There has been a great rise in cancer survival rates, which have now reached 50%, meaning that now half of all patients will survive at least 10 years after a diagnosis, according to new statistics released by Cancer Research UK.
However, alongside this positive news is the shocking revelation that 10 year survival rates for the deadliest forms of cancer, such as pancreatic cancer haven't changed at all since the 1970s.
The UK continued to lag behind its comparable European neighbours when it came to cancer survival, chiefly due to GPs missing symptoms, late diagnosis and less effective treatments being offered.
Cancer Research UK plans to boost its funding by more than 50% with the ambitious goal of seeing three-quarters of cancer patients diagnosed in 20 years time survive at least 10 years.
Over the next five to 10 years, the charity will up its research spending from £350 million to around £525 million a year.
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Key priority areas will be probing the root causes of cancer, improving early diagnosis and treatment, expanding personalised medicine, and focusing more on the deadliest cancers.
Professor Michel Coleman, head of Cancer Research UK's Cancer Survival Group at the London School of Hygiene and Tropical Medicine, said: "We want to see people with every type of cancer get the same chances of living a long life. This won't be easy, but the progress reported here over the last 40 years shows we're moving in the right direction."
Dr Kumar added: "Twenty years from now we want to see three-quarters of all patients surviving at least 10 years following a diagnosis of cancer. That's a big step forward from where we are today. We firmly believe that's achievable."
We asked Nick Maisey, Consultant Oncologist at London Bridge Hospital to tell us about this form of the disease, what the symptoms are, and why it is still so difficult to treat.
What are the most common symptoms of pancreatic cancer?
‘Many cases of pancreatic cancer present with vague, non-specific symptoms such as weight loss, abdominal discomfort or a change in bowel habit. Less commonly patients can develop more specific symptoms such as painless jaundice (a yellowing of the skin and whites of the eyes) or pale coloured stools and dark urine. If patients have any unexplained persistent symptoms, it is sensible to seek medical advice as early as possible as there is a higher chance of cure when pancreatic cancer is detected at an early stage.’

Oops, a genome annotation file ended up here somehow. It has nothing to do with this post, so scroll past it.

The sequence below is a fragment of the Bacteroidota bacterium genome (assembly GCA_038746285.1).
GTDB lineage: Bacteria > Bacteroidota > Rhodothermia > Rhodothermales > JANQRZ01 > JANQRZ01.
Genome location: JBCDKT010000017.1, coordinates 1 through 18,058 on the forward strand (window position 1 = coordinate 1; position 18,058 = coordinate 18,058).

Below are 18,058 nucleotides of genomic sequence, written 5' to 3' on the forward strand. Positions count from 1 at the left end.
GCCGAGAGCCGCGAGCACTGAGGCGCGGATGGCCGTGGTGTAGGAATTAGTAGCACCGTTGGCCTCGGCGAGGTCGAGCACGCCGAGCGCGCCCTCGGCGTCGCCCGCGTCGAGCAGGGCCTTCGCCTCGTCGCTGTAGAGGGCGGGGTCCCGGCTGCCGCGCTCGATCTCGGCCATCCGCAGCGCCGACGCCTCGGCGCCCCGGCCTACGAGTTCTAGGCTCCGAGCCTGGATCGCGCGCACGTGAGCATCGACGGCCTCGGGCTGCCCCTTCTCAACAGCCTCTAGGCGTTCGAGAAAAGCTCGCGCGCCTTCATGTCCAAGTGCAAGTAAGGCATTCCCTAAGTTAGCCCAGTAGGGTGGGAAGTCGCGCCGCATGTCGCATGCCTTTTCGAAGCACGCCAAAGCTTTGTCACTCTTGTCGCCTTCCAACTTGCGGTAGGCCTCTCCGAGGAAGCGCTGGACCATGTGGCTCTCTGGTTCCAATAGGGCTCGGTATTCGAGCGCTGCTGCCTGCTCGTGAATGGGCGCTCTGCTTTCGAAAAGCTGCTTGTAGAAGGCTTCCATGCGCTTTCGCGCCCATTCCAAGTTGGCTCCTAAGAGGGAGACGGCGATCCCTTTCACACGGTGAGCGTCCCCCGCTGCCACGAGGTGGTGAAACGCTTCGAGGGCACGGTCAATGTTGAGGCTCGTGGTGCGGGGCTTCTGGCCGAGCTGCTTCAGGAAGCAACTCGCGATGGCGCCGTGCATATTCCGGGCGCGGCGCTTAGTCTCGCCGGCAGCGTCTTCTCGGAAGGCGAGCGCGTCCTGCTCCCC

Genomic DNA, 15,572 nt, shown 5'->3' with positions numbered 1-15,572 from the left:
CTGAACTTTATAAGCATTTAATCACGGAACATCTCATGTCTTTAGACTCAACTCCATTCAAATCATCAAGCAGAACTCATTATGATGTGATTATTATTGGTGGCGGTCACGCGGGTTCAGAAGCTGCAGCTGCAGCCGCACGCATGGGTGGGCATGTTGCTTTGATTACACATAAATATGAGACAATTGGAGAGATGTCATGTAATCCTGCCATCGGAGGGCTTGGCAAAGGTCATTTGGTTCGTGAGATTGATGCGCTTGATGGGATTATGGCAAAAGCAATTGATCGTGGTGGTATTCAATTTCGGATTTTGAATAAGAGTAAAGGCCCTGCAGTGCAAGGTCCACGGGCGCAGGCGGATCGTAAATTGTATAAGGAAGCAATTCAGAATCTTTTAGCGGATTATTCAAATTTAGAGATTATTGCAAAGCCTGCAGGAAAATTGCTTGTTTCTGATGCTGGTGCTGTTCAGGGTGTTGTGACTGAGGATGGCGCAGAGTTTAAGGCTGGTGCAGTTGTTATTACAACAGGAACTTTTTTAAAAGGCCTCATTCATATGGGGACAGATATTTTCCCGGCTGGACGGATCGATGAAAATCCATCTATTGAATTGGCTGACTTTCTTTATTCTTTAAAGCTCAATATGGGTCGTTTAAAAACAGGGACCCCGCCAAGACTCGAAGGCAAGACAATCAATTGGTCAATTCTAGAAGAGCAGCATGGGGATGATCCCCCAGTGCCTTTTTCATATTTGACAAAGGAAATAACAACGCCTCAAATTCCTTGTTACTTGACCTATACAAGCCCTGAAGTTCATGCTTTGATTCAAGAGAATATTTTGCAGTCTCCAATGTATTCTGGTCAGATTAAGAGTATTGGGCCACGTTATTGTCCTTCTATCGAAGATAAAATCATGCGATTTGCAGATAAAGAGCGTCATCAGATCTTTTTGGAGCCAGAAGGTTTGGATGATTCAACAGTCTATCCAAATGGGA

How can you reduce your chance of developing the disease?
‘It is believed that improving your life-style factors can reduce the chance of developing pancreatic cancer and in particular there appear to be links with smoking and obesity. Some cases can be linked with other medical conditions such as chronic pancreatitis and diabetes, but most cases of the disease are sporadic (i.e. occur without any obvious causal factors).’
How is the disease normally treated?
‘The choice of treatment is dependent on the stage of the cancer. If the cancer is detected at an early stage (i.e. the cancer is localised to the pancreas gland itself) it can be possible to remove the cancer with an operation. However if the cancer has spread to other organs in the body, or if it is too large for surgery, chemotherapy is often used to treat patients although it is not always possible to cure the disease. In some situations a combination of chemotherapy and radiotherapy is used to control the cancer.’
Are there different types of pancreatic cancer? Can you give a brief outline of each and how they are different?
‘The most common type of pancreatic cancer (over 90% of cases) is known as adenocarcinoma and is derived from the glandular cells within the pancreas. These cancers are often only detected when there has been spread of the cancer to other parts of the body. There are rarer types of cancer that occur in the pancreas, the most common group being so-called ‘neuroendocrine’ cancers. These cancers can produce excess amounts of gut hormones and so can produce unusual symptoms such as high or low blood sugar, symptoms of stomach ulcers, and diarrhoea. Because of these unusual symptoms this unusual type of pancreatic cancer is often detected before the cancer has had a chance to spread and so generally the chance of cure is higher than with the more common adenocarcinoma.’
Who is most at risk of developing pancreatic cancer/is pancreatic cancer more common in men or women of a certain age?
‘Each year in the UK, approximately 8500 people are diagnosed with pancreatic cancer. It is marginally more common in men and the majority of patients are over 60 years old.’